Thursday, 5 June 2014

It's Personal

Before you read on, beware that I am NOT asking for money or contributions. Betty's Run for ALS is in a few days; it happens this coming Sunday morning. This run raises funds for the ALS Society of Alberta. I thought it would be good to share with you some of the things the society does for me, some of the direct and impactful ways they have helped me through this process, with this disease.

It's important to know the challenges of supporting a group of PALS, a group where you lose about a quarter to a third of your constituents every year, a group where presentation differs so dramatically from person to person, a group where nearly 90% die within five years of diagnosis. This is a support society needing very special, very compassionate, very strong people within it. This is a society needing a very special kind of dedication.

For me, this dedication and compassion showed up almost immediately after I was diagnosed. I was fortunate; Alberta Health Services still had a Case Manager for ALS when I was diagnosed. A couple of days after diagnosis, once the tears and shock had passed, Denise, my AHS Case Manager reached out to me, arranging to come and see me. After an initial assessment visit, she came back, loaded with gear, new toys for me, initially a shower transfer bench and a walker.

Soon afterwards Denise arranged the delivery of a manual wheelchair as well as a power wheelchair, all of this not costing me a penny, provided to me by the ALS Society of Alberta. Were I to have been forced to purchase this equipment, it would have cost me nearly $30,000, an expense I could not have afforded. I asked her about the ALS Society and she said "You are going to meet Jane Rivest. She, along with Sue Monroe at the ALS Clinic, will be your two angels." She was right; Jane is amazing and without her and her team I would have long ago given up.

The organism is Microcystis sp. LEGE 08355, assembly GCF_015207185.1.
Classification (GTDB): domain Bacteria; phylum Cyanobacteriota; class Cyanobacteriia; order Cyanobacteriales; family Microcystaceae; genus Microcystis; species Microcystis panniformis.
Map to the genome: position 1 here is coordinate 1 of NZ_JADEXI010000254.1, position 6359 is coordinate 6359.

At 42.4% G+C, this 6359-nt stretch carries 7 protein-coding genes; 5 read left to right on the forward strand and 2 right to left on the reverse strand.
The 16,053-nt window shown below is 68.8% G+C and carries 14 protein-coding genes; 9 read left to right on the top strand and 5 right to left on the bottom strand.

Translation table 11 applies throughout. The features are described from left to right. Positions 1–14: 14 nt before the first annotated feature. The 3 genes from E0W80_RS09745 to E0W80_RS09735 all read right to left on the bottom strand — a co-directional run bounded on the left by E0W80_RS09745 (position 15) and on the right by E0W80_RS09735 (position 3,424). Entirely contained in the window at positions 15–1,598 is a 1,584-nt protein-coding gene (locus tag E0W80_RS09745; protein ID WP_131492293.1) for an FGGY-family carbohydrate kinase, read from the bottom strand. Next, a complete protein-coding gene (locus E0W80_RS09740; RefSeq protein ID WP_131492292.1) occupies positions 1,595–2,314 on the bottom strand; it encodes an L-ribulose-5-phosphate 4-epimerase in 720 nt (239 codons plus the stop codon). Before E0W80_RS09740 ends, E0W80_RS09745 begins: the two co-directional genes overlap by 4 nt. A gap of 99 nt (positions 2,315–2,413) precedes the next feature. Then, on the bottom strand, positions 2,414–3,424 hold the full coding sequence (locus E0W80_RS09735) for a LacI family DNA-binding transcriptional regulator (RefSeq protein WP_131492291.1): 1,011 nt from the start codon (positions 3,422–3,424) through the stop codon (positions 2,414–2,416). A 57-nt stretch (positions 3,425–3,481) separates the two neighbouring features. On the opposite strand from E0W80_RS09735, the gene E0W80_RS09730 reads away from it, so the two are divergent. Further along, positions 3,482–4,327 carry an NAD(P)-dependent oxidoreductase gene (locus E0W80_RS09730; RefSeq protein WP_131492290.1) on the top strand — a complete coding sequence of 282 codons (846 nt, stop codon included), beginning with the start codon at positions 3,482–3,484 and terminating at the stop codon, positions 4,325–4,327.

The other day was another great example. I am headed for Europe in a couple of days and wanted a "FreeWheel" attachment for my wheelchair. It's a large front wheel which will make it easier for me to go over the rough ground and cobbled streets that are an intrinsic part of the European experience. I went into the wheelchair store to order the part and the ALS Society representative was there. He said "You don't have to buy that. We will buy it for you", saving me another $1,000.

The really great part about all this equipment is that it will outlive me. Another Person with ALS will get the freewheel attachment after I no longer need it. Another person, new to the struggles of this illness, will have a walker, a transfer board, a power wheelchair, a manual wheelchair, a shower bench and whatever else they need, long after I am gone. The society is a kind of equipment bank, allowing PALS to spend their money on living well, not on the equipment needed to do so.

It's not just the equipment, soon to include a lift sling system in my bedroom and who knows what else. It's the emotional and moral support as well. The kindness and understanding of the ALS Society team, working to help me through the medical and emotional challenges I face, helping me to plan for the inevitable, for they know what it is. They are there to talk, to listen, to advise, and to care; not just for me, but for the next person whose life is forever changed by these three little letters.

This is why I am supporting Betty's Run. It's personal. It's for me; it's for other PALS. It makes a difference on a one-to-one level. It counts.

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